By using this site, you agree to our updated Privacy Policy and our Terms of Use. Manage your Cookies Settings.
457,937 Members | 2,244 Online
Bytes IT Community
+ Ask a Question
Need help? Post your question and get tips & solutions from a community of 457,937 IT Pros & Developers. It's quick & easy.

Strong/weak typing

P: n/a
I'm writing Python as if it were strongly typed, never recycling a
name to hold a type other than the original type.

Is this good software engineering practice, or am I missing something
Pythonic?
Aug 1 '08 #1
Share this Question
Share on Google+
12 Replies


P: n/a
On Aug 1, 5:31*pm, MartinRineh...@gmail.com wrote:
I'm writing Python as if it were strongly typed, never recycling a
name to hold a type other than the original type.

Is this good software engineering practice, or am I missing something
Pythonic?
I'm not sure you've got the terminology 100% right. Strong typing is
not about re-using names.

Take a look at: http://eli.thegreenplace.net/2006/11...yping-systems/
Aug 1 '08 #2

P: n/a
Le Friday 01 August 2008 17:31:25 Ma************@gmail.com, vous avez écrit*:
I'm writing Python as if it were strongly typed, never recycling a
name to hold a type other than the original type.

Is this good software engineering practice, or am I missing something
Pythonic?
As already stated by others, Python is strongly typed, the fact is that the
type of an object is embeded with the object itself, not by the name you give
him at different place in a program.

But in fact you effectively re-use names in your programs, it's the basic of
the language.

Think of the following lines :

a, b = 0, 1
a += b
a, b = b, a

s = "foo"
s = s.upper()

--
_____________

Maric Michaud
Aug 1 '08 #3

P: n/a
Ma************@gmail.com schrieb:
I'm writing Python as if it were strongly typed, never recycling a
name to hold a type other than the original type.
If it buys you anything? Maybe for shedskin or some future
"to-native-code" compiler?
Is this good software engineering practice, or am I missing something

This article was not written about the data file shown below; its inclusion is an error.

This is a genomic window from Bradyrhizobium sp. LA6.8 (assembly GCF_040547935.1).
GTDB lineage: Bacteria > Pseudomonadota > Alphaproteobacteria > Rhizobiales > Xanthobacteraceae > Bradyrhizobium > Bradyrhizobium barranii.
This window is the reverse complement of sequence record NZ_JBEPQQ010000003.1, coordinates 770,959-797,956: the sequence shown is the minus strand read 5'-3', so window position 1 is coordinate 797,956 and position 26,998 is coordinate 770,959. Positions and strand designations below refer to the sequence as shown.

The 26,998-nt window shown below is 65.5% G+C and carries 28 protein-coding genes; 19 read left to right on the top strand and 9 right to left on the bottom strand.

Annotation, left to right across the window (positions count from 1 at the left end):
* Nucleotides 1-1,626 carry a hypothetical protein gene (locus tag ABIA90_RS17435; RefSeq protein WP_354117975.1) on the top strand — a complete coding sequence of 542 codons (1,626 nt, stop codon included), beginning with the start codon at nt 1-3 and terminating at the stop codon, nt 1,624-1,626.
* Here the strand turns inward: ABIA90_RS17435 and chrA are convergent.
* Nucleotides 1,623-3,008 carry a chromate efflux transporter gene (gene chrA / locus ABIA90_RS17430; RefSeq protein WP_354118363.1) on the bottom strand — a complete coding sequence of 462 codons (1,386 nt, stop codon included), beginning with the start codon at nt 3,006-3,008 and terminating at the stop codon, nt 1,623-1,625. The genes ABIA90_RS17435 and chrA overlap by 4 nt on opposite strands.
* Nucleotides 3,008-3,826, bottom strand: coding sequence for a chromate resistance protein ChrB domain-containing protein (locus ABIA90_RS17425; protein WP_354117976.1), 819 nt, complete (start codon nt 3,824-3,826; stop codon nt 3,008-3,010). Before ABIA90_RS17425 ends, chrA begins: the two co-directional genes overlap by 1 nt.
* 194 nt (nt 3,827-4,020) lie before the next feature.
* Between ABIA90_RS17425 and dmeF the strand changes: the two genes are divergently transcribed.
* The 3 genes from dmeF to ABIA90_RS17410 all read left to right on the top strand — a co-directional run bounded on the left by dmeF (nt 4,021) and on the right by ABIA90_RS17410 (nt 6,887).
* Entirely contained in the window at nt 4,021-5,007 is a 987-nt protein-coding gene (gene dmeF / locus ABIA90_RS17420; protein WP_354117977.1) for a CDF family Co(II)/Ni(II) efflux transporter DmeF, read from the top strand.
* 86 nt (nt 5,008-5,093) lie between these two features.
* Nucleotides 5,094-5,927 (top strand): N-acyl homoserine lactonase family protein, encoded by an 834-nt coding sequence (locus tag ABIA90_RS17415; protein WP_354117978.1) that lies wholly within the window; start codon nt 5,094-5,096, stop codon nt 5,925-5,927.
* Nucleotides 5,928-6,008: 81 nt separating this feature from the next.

Pythonic?
I'd say so. In a function/method body I do reuse generic names like
data,counter,etc. but I never change say an instance variable to another
type (except from None). Principle of least surprise applies here.

cheers
Paul

Aug 1 '08 #4

P: n/a
On Aug 1, 11:31 am, MartinRineh...@gmail.com wrote:
I'm writing Python as if it were strongly typed, never recycling a
name to hold a type other than the original type.

Is this good software engineering practice, or am I missing something
Pythonic?
I don't think you should go about gratuitously rebinding names to
objects of different types just for the sake of being more Pythonic,
no.

The strength of dynamic typing (Pythonistas prefer the terms dynamic
vs static for what you describe, and use weak vs stong for something
else) lies mostly in the freedom it gives you.
It means you can write a function like this and call it on any object
that has an output method:

def function(x):
x.output()

It means you can have big list of objects of different types and
iterate through the items like this, as long they all have that
output method:

for x in some_bug_list:
x.output()

You can arrange for this kind of thing to happen in statically-typed
languages as well, but it's a lot more effort (defining interfaces or
subclasses).

IMO, organizing code to take advantage of this can result in much
simpler logic with much less code duplication. But even if you do
that, most of the variables in a program are going to spend their
whole time being bound to a single time.
Carl Banks
Aug 1 '08 #5

P: n/a
On Aug 1, 8:31 am, MartinRineh...@gmail.com wrote:
I'm writing Python as if it were strongly typed, never recycling a
name to hold a type other than the original type.

Is this good software engineering practice, or am I missing something
Pythonic?
Reusing names for no reason can make debugging harder in some cases.
Aug 1 '08 #6

P: n/a


Ma************@gmail.com wrote:
I'm writing Python as if it were strongly typed, never recycling a
name to hold a type other than the original type.
Names are bound to objects with types.
Is this good software engineering practice,
If you expand 'type' to 'category', then yes.
or am I missing something Pythonic?
Most Python code is or could be generic.

def sum(iterable,start):
for item in iter(iterable):
start += item
return start

Iterable can be any collection that is homogeneous with respect to the
class of start and the operation of addition. And throughout my code, I
never use 'iterable' for anything other that a
homegeneous-for-the-purpose collection. I would never, for instance,
bind it to a number.

tjr

Aug 1 '08 #7

P: n/a
Mel
Ma************@gmail.com wrote:
I'm writing Python as if it were strongly typed, never recycling a
name to hold a type other than the original type.

Is this good software engineering practice, or am I missing something
Pythonic?
Nothing wrong with what you're doing. I've never come up with a really
convincing reason to recycle names. Possibly something that follows the
evolution of the data:

middle_name = raw_input ('Name?')
middle_name = middle_name.split()
middle_name = middle_name[1]

It works, but I don't like it enough to actually use it.

Mel.

Aug 2 '08 #8

P: n/a
On Fri, 01 Aug 2008 22:47:04 -0400
Mel <mw*****@the-wire.comwrote:
middle_name = raw_input ('Name?')
middle_name = middle_name.split()
middle_name = middle_name[1]

It works, but I don't like it enough to actually use it.
Especially since this works better anyway:

middle_name = raw_input ('Name?').split()[1]

--
D'Arcy J.M. Cain <da***@druid.net | Democracy is three wolves
http://www.druid.net/darcy/ | and a sheep voting on
+1 416 425 1212 (DoD#0082) (eNTP) | what's for dinner.
Aug 2 '08 #9

P: n/a